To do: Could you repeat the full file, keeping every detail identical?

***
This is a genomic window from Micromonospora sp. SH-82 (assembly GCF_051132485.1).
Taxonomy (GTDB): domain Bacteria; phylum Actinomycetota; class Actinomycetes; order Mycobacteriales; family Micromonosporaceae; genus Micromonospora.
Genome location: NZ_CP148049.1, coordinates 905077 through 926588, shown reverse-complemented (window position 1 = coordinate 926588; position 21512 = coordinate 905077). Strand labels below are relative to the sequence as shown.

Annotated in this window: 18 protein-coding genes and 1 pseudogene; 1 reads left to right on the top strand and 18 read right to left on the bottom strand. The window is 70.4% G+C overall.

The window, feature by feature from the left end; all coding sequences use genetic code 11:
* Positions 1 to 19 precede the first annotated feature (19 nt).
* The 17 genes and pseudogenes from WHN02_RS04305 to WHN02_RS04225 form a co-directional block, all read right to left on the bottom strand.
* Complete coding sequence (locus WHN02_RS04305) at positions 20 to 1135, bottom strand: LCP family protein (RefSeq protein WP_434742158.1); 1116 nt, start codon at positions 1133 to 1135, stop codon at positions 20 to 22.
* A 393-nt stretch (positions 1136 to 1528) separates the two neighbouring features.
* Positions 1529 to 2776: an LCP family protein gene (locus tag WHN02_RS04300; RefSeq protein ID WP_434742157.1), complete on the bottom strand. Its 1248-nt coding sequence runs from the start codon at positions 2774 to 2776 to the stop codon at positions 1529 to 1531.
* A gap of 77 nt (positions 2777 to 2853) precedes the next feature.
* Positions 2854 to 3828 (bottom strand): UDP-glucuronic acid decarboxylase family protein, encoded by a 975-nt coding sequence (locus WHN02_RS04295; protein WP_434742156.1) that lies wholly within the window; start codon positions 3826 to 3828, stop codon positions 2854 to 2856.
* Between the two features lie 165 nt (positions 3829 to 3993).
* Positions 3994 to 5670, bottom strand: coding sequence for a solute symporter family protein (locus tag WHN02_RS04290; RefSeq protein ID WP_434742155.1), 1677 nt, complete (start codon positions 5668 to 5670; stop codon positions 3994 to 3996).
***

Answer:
This is a genomic window from Micromonospora sp. SH-82 (assembly GCF_051132485.1).
Taxonomy (GTDB): domain Bacteria; phylum Actinomycetota; class Actinomycetes; order Mycobacteriales; family Micromonosporaceae; genus Micromonospora.
Genome location: NZ_CP148049.1, coordinates 905077 through 926588, shown reverse-complemented (window position 1 = coordinate 926588; position 21512 = coordinate 905077). Strand labels below are relative to the sequence as shown.

Annotated in this window: 18 protein-coding genes and 1 pseudogene; 1 reads left to right on the top strand and 18 read right to left on the bottom strand. The window is 70.4% G+C overall.

The window, feature by feature from the left end; all coding sequences use genetic code 11:
* Positions 1 to 19 precede the first annotated feature (19 nt).
* The 17 genes and pseudogenes from WHN02_RS04305 to WHN02_RS04225 form a co-directional block, all read right to left on the bottom strand.
* Complete coding sequence (locus WHN02_RS04305) at positions 20 to 1135, bottom strand: LCP family protein (RefSeq protein WP_434742158.1); 1116 nt, start codon at positions 1133 to 1135, stop codon at positions 20 to 22.
* A 393-nt stretch (positions 1136 to 1528) separates the two neighbouring features.
* Positions 1529 to 2776: an LCP family protein gene (locus tag WHN02_RS04300; RefSeq protein ID WP_434742157.1), complete on the bottom strand. Its 1248-nt coding sequence runs from the start codon at positions 2774 to 2776 to the stop codon at positions 1529 to 1531.
* A gap of 77 nt (positions 2777 to 2853) precedes the next feature.
* Positions 2854 to 3828 (bottom strand): UDP-glucuronic acid decarboxylase family protein, encoded by a 975-nt coding sequence (locus WHN02_RS04295; protein WP_434742156.1) that lies wholly within the window; start codon positions 3826 to 3828, stop codon positions 2854 to 2856.
* Between the two features lie 165 nt (positions 3829 to 3993).
* Positions 3994 to 5670, bottom strand: coding sequence for a solute symporter family protein (locus tag WHN02_RS04290; RefSeq protein ID WP_434742155.1), 1677 nt, complete (start codon positions 5668 to 5670; stop codon positions 3994 to 3996).